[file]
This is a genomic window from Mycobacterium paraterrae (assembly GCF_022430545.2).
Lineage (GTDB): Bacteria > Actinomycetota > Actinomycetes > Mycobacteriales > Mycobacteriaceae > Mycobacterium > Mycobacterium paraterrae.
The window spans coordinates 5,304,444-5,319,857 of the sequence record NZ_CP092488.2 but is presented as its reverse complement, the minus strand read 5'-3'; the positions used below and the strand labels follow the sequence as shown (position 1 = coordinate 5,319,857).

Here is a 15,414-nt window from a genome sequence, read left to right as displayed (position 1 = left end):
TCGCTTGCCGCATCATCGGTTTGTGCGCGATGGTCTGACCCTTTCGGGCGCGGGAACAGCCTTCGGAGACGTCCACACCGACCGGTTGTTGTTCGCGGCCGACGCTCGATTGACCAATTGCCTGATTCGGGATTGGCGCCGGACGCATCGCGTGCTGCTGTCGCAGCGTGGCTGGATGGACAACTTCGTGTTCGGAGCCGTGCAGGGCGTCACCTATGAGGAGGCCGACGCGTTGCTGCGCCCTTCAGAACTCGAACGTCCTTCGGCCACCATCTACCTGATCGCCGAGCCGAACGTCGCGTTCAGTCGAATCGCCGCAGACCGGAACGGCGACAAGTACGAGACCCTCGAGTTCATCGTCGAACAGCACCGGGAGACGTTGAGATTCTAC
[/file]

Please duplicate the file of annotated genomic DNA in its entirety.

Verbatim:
This is a genomic window from Mycobacterium paraterrae (assembly GCF_022430545.2).
Lineage (GTDB): Bacteria > Actinomycetota > Actinomycetes > Mycobacteriales > Mycobacteriaceae > Mycobacterium > Mycobacterium paraterrae.
The window spans coordinates 5,304,444-5,319,857 of the sequence record NZ_CP092488.2 but is presented as its reverse complement, the minus strand read 5'-3'; the positions used below and the strand labels follow the sequence as shown (position 1 = coordinate 5,319,857).

Here is a 15,414-nt window from a genome sequence, read left to right as displayed (position 1 = left end):
TCGCTTGCCGCATCATCGGTTTGTGCGCGATGGTCTGACCCTTTCGGGCGCGGGAACAGCCTTCGGAGACGTCCACACCGACCGGTTGTTGTTCGCGGCCGACGCTCGATTGACCAATTGCCTGATTCGGGATTGGCGCCGGACGCATCGCGTGCTGCTGTCGCAGCGTGGCTGGATGGACAACTTCGTGTTCGGAGCCGTGCAGGGCGTCACCTATGAGGAGGCCGACGCGTTGCTGCGCCCTTCAGAACTCGAACGTCCTTCGGCCACCATCTACCTGATCGCCGAGCCGAACGTCGCGTTCAGTCGAATCGCCGCAGACCGGAACGGCGACAAGTACGAGACCCTCGAGTTCATCGTCGAACAGCACCGGGAGACGTTGAGATTCTAC